She sinks back against his chest at that, hand returning to its drift across the plane of his chest. "How was your day with her?"

The question has him launching into a ramble, lilted with affection like she only hears when he talks about his children, his words as beautiful as always as he tells her the story of his day with their Lily-Belle. He tells her about every minute detail, from when their daughter was first screaming in her crib to exactly what they ate for breakfast, talks of a laugh that's musical in its beauty and a toddler who sits around watching Beauty and the Beast while cradling a book on her tiny lap.

It's the story that usually lulls her to sleep, the love in the room washing away the remnants of a long day at the precinct until she was sinking into the draw of slumber with her husband's arms wrapped firmly around her.

But today something shifts, and she's not even sure what until she realizes that her heart is stuttering, racing, on the verge of exploding with–

"I want another one."

She slaps her hand over her mouth to catch the words even though they've already escaped, hears his words die in the air around them as his arm goes tense around her waist. The racing of her heart seems to still completely, a painful clash against her ribs that she would think to be of embarrassment if she couldn't feel the burst of desire beneath the cage of her ribs.

How did she never realize how badly she wanted this until today?

"Kate?" he breathes, squeezing her hips. "You, uh– Huh?"

It makes her wince, has her shoving herself away from him because of course he's shocked, of course she should have thought it through before speaking.

Of course he might not want the same thing she does.

He is, after all, the one that spends all day every day at home, raising their daughter while she gets to escape—however little she wants to—to an office at the precinct. He's the one who handles meals and temper tantrums and repeat upon repeat of Disney movies he's seen a dozen times. And she just gets the pretty parts, most of the time, the smiles and the love and bubble baths and story times.

"You want another baby?"

"Sorry," she breathes. "I know that was random and I just, you might not even want it too and I just–"

His hand clenches around her waist as he sits up, propped up against the headboard. He draws her towards him, impossibly closer until her side is pressed against his and her hand is coming up to cradle his cheek. And she should be embarrassed that they're, having a conversation with the power to change their lives forever while naked in bed, but all she can see is the shine of hope in his eyes, the adoration that brings her back to so many moments that spin in her head, a blur of two beautiful years.

The day they found out she was pregnant, both high on pain meds and happiness as they forgot about the healing bullet wounds in his chest and her stomach and shoulder and focused only on the tiny life nestled safe within her.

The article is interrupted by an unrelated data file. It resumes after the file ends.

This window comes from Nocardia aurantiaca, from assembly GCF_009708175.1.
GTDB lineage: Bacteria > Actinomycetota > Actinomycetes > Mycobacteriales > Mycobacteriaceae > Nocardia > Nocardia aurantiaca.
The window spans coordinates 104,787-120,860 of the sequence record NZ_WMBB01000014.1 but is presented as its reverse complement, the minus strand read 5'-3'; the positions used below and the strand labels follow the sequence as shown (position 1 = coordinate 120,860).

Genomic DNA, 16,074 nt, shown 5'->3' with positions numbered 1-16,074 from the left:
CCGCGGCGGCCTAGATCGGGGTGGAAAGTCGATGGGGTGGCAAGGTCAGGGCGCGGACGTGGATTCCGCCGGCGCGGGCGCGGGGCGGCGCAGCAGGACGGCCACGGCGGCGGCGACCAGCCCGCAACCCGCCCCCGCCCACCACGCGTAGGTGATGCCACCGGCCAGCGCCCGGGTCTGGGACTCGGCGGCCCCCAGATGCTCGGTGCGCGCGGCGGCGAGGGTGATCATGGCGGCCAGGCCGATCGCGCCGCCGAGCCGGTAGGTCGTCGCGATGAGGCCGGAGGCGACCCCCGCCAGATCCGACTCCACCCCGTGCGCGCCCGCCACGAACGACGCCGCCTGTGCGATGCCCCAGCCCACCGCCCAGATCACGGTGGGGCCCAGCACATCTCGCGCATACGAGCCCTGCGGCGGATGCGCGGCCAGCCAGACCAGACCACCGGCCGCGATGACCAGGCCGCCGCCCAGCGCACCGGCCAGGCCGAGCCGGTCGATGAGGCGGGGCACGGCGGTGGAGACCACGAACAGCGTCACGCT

The time she woke up in the hospital to see him staring down at her, their baby girl, so impossibly tiny, nestled in the crook of his elbow, his other hand coming up to swipe a curl of hair from her forehead.

Night after night of the phantom threats of nightmares being forgotten with the cradle of their new little baby against his chest or hers, hands knotted together, hearts falling into a calm synchronization she hadn't thought possible until he came into her life.


She blinks, nods in promise that he has her attention.

His hand lifts at that, comes up to cradle her jaw only to draw back. And he mirrors the action that had just been flashing behind her closed eyelids, swiping a strand of air behind her ear before letting his hand fall back to her face. A smile cracks across his features, impossibly happy and she knows what he's going to say, feels her heart begin to melt with it, before a word fills the silence.

"There is nothing I want more than to have another baby with you," he says. "Seeing you with Lily, Kate, it never ceases to amaze me. It's everything I didn't know I needed in my life, no matter how badly I wanted it. And if I'm lucky enough that the love of my life wants us to have a second child…then I definitely want it, too."

Her cheeks burn under the love in his eyes, its intensity still lighting her afire, even now, with a toddler upstairs and desires of another child out in open.

Oh, they want to have another baby.

"She's everything I didn't know I needed," she whispers. "And seeing you as a father to our little girl is one of the most beautiful things I've ever seen."

He smiles. "So you want another one?"

She grins back at him, can't help him when longing wells in her chest, bleeds into the love she has for this man and this, this is part of the reason they say babies are a product of love. She's sure of it.

"I do."

He kisses her, smudges his lips to hers in a messy split second before pulling back, letting her see the purity of his love, of his joy.

"I do," she repeats. "I want us to have another baby."

And this time she's the one who leans forward, presses an open-mouthed kiss to his lips, letting her love bleed into the slick of her tongue against his and the cradle of her hands at his jaw. His fingers curl at her nape, the other locking tight around her hip and drawing her into his lap, the sheet falling next to them as she settles against him, drawing back only to catch her breath.

"We're really doing this?" she asks. "We're trying?"

"Is that what you want?"

She kisses him again, peppers his face with pecks of her lips to his skin, painting her affection against his jaw and mumbling promises of her love against his lips until she pulls away once again. "I do, babe," she whispers. "I really do."

He stops her before she can dive back in and steal another kiss from his lips, with his fingers tangled in her hair and the love in his eyes almost paralyzing in its clarity.

"Then we're trying for another baby, Kate," he promises, pauses. "I love you."

Her smile spreads wide, the kiss she presses to his lips this time slow and deliberate as she breathes her promise of reciprocation into his mouth and hopes he feels it in the drift of her fingertips across the sharp lines of his features.

They have a strong marriage, a love that she could have only dreamed of when she was a little girl, hopeful and optimistic and imagining a relationship as healthy as the one she has. They have a little girl with beautiful brown eyes, chestnut brown hair, her father's full, kind heart and a combination of their sharp intellects.

And they're trying for another baby.

"I love you, too."